We should be very grateful to Francesco Duina for his new book, Broke and Patriotic: Why Poor Americans Love Their Country. He begins with the following dilemma. The poor in the United States are in many ways worse off than in other wealthy countries, but they are more patriotic than are the poor in those other countries and even more patriotic than are wealthier people in their own country. Their country is (among wealthy countries) tops in inequality, and bottoms in social support,
By David Swanson, World BEYOND War
Six-years after the British landing at Jamestown, with the settlers struggling to survive and hardly managing to get their own local genocide underway, these new Virginians hired mercenaries to attack Acadia and (fail to) drive the French out of what they considered their continent.
The colonies that would become the United States decided to take over Canada in 1690 (and failed, again).
They got the British to help them in 1711 (and failed, yet again).
The government of Sweden has reinstated the military draft and sent a war propaganda brochure to all Swedes promoting fear, Russophobia, and warlike thinking.
While my last name comes from Sweden, I’m writing this in the United States and will no doubt be obliged to acknowledge that the militarist threat from tiny Sweden hardly compares with that of the Pentagon. While Sweden is fifth in dealing weaponry to poor countries and ninth in dealing
Thomas Linzey is an attorney and the Executive Director of the Community Environmental Legal Defense Fund (CELDF) – a nonprofit law firm that has provided free legal services to over five hundred local governments and nonprofit organizations since 1995. He is a cum laude graduate of Widener Law School
Less than a year ago, President Donald Trump was threatening North Korea with “fire and fury.”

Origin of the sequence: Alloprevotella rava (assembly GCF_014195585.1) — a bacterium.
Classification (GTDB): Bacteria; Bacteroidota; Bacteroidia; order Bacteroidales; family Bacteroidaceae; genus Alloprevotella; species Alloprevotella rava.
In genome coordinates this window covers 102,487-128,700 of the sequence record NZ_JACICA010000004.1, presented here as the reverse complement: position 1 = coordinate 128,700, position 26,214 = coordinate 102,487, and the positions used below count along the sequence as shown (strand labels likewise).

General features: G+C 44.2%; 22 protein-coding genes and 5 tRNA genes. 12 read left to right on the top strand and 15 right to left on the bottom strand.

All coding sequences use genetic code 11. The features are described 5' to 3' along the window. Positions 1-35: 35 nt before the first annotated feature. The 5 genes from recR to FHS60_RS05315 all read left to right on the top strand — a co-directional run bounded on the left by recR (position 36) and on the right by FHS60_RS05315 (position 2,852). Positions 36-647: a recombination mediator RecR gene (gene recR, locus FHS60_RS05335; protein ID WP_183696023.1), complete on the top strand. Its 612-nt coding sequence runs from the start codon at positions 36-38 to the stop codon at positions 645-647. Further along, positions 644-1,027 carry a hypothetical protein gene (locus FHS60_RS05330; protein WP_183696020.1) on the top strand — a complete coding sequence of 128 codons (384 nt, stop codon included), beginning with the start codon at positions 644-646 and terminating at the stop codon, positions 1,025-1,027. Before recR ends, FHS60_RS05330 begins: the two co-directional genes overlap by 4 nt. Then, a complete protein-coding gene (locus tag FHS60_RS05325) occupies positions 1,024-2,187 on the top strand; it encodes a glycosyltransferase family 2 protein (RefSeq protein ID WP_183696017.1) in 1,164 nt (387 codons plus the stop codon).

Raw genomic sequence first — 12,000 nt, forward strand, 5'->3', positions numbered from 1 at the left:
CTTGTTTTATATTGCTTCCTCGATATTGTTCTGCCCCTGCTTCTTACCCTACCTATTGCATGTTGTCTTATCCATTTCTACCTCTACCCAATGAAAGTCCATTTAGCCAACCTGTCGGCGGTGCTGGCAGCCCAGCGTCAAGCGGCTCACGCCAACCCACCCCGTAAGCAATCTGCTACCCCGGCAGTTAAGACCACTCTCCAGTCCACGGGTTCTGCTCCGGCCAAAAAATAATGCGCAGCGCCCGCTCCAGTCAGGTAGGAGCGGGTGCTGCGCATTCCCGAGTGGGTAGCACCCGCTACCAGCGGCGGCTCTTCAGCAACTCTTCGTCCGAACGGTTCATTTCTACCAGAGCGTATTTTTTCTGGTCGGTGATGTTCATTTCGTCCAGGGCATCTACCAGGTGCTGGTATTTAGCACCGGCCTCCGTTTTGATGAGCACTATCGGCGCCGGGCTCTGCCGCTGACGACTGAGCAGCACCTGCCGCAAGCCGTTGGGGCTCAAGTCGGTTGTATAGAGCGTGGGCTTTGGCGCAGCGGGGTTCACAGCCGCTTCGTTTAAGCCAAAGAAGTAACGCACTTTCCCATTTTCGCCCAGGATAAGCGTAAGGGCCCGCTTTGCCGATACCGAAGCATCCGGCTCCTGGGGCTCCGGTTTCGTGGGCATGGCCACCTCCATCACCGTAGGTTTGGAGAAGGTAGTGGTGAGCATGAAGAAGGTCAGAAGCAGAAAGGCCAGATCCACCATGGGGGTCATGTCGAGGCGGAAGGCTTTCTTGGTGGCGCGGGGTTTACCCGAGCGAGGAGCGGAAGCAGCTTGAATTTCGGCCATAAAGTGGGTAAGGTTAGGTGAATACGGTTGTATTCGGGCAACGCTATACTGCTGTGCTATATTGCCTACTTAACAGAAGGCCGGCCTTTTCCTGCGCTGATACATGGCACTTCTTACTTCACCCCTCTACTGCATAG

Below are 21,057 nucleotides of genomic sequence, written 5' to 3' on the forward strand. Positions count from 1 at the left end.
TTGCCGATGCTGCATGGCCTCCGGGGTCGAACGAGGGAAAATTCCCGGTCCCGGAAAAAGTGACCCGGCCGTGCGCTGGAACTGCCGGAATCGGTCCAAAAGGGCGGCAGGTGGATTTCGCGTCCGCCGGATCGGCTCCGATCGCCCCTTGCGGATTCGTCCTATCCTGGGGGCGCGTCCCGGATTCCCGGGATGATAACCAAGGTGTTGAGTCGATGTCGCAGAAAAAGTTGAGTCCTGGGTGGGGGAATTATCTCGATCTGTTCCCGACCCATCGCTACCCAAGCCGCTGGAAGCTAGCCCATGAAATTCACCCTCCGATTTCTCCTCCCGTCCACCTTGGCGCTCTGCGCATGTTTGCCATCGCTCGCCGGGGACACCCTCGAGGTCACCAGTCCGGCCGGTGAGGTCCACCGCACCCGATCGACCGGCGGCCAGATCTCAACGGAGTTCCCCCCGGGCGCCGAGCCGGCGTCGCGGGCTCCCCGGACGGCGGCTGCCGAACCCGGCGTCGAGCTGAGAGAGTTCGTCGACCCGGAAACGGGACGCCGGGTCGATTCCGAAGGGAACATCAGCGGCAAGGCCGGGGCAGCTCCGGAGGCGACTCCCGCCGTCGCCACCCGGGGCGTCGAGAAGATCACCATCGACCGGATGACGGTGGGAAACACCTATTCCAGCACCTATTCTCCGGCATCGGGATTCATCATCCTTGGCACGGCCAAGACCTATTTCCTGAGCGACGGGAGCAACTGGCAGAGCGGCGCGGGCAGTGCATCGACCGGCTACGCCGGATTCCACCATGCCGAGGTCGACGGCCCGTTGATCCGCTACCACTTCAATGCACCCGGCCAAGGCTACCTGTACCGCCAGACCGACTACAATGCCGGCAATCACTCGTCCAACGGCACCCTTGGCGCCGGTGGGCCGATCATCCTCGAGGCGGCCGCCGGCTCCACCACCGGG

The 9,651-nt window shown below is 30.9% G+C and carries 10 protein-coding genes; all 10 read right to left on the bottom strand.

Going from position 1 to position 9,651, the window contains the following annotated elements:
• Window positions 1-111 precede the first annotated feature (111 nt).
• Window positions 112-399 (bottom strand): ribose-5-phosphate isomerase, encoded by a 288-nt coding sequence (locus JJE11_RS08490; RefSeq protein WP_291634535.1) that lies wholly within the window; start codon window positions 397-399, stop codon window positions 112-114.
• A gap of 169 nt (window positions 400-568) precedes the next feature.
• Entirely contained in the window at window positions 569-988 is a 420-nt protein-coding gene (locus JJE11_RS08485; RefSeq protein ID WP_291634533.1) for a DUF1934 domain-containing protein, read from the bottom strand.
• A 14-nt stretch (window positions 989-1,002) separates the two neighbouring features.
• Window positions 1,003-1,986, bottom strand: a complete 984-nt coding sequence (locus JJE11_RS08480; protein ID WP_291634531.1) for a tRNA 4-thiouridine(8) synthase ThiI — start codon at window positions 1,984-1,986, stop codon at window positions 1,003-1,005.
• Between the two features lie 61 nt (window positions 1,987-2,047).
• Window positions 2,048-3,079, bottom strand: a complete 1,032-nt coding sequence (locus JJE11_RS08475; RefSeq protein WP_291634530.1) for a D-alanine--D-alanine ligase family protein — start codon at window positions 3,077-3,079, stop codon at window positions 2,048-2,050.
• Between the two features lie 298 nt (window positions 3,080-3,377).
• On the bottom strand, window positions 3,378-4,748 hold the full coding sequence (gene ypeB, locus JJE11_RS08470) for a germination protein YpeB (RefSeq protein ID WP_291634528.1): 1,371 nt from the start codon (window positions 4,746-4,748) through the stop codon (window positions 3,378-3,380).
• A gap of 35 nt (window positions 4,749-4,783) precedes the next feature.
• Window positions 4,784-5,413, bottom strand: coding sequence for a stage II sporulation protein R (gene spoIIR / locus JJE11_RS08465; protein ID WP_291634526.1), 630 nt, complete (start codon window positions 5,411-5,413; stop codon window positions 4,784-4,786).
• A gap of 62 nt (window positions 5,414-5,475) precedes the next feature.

Today such threats are completely absent from his remarks and tweets.
Seymour Hersh’s new memoir, Reporter: A Memoir, occasionally notes the failure of the exposure of wrong-doing to result in accountability or policy reforms. That’s the closest the book generally comes to touching on any motivation behind Hersh’s work related to ending war or torture or any other evil. The exception is the bit about Hersh’s time working for Eugene McCarthy’s presidential campaign. In 1960, in Chapter 3, Hersh joins the U.S. Army without one word as to why. In
In Seymour Hersh’s new account of his career, Reporter: A Memoir, he recalls that Martin Luther King Jr. told him upon the passage of the 1965 Voting Rights Act that he planned to register 900,000 Negroes to vote. King would go on to oppose war and organize poor people across racial lines before being killed.
In a new film called ACORN and the Firestorm we’re told that ACORN registered 833,113 poor people to vote in 2008.
It’s nice to look down on the poor foolish residents of Tangier Island, a little speck of land sinking into the Chesapeake Bay. Some 87% of the residents who voted in 2016, voted for Trump. The Mayor of Tangier says that being mayor is only his second job; his first is killing some of what remain of the crabs in the Bay. Residents imagine that the U.S. government will save their island from going under by building a wall. They imagine that Trump will make that happen. Yet Trump famously told
A January 29th letter from the U.S. president’s lawyer Marc Kasowitz claims that the president cannot possibly obstruct justice, can refuse a subpoena to testify, and cannot be indicted while president. The letter also seems to claim that he can pardon himself for his crimes. The hope that such a reading misinterpreted the letter was pretty well smashed when the same president’s lawyer Rudy Giuliani said this weekend that the Constitution says the president can pardon himself.
Greg Shupak is the author of The Wrong Story: Palestine, Israel, and the Media, which can be purchased on the website of OR Books. He has a PhD in Literary Studies and teaches Media Studies at the University of Guelph in Toronto. His fiction has appeared in a wide range of literary journals and